But the duet with its dramatic appearance foregrounds a greater drama (the destruction of the shrine) and a greater duet (the political awakening of Fela in the US) that is to come. Historically in the sixties, Fela, though he came from a politically conscious family was fanatically concerned about getting his music right to be bothered about the civil war and the ethnic hatred that led to it. During these bloodletting crises, Fela was busy singing, Highlife Time, Everyday I got my Blues, Omuti ti de and Onidodo.

It was when he travelled to Los Angeles and met Sandra Izsadore that his unconquerable social consciousness flamed. What the great Funmilayo Kuti could not achieve, Sandra Izsadore did. Even during the duet with Sandra, like the duet between Ray Charles and Betty Carter in Baby, It's Cold Outside, while Sandra is passionately educating Fela about black consciousness and civil rights activists, Fela is passionately talking love, bed, sex.  It should be recalled that when Fela was searching for his own unique musical expression, he sublimated the insatiable fire of his venereal appetite to create a sacred component of Afrobeat: the baseline. In LA, he is busy checking out his lecturer’s baseline, bustline, calculating the Na Poi possibilities.  Sandra wins the duet. Fela flies back to Lagos. He makes music his weapon.  The screens above beam historical footages and newspaper headlines: Riots in Lagos! 35 students dead! Military rulers imprison Fela!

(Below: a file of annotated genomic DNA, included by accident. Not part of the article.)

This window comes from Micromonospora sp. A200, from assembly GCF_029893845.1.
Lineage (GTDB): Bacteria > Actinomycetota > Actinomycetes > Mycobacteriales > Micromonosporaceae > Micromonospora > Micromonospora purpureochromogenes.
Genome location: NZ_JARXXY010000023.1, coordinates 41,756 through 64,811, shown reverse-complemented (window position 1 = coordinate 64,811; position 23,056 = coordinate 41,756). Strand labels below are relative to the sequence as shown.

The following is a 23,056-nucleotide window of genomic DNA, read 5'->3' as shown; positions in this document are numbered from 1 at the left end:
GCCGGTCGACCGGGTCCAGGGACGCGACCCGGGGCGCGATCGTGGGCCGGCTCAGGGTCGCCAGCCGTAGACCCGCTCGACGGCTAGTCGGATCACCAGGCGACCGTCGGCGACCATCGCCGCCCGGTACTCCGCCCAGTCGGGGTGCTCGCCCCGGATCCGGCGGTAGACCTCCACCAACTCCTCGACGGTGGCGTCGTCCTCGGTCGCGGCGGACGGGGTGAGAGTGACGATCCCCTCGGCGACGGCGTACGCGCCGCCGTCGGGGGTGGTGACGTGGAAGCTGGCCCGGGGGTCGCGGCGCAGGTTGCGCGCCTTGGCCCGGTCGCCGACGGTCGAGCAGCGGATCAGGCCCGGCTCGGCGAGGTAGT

The other most profound drama with an astonishing emotional chiaroscuro happens in the second part of the musical. Fela’s dancers have changed from their lewd dance costumes into gorgeously dignified attires.  After Fela lambastes Nigerian press for calling his girls underage prostitutes, he proposes to them, they debate and accept, marry and they jolly about the stage in a humorously engaging manner, taking pictures and having fun. Then the soldiers strike to destroy the shrine, tearing it apart piece by piece. Since the government said Unknown Soldier should be held responsible, it is part of the director, Bill Jones’ ingenuity that the audience does not see the soldiers but their vileness is everywhere conspicuous. In the swirling vortex of the chaos, Fela is the only one standing firm, sax in the hand like a hurricane that inspires terror and vast destruction round its edges but whose centre is as calm and peaceful that a butterfly can play  around unruffled in that eye of the storm. That butterfly is a mournful version of Sorrow Tears and Blood that Fela is slowly intoning. The sequence is the best in the musical. It is terrifying and wonderful to watch.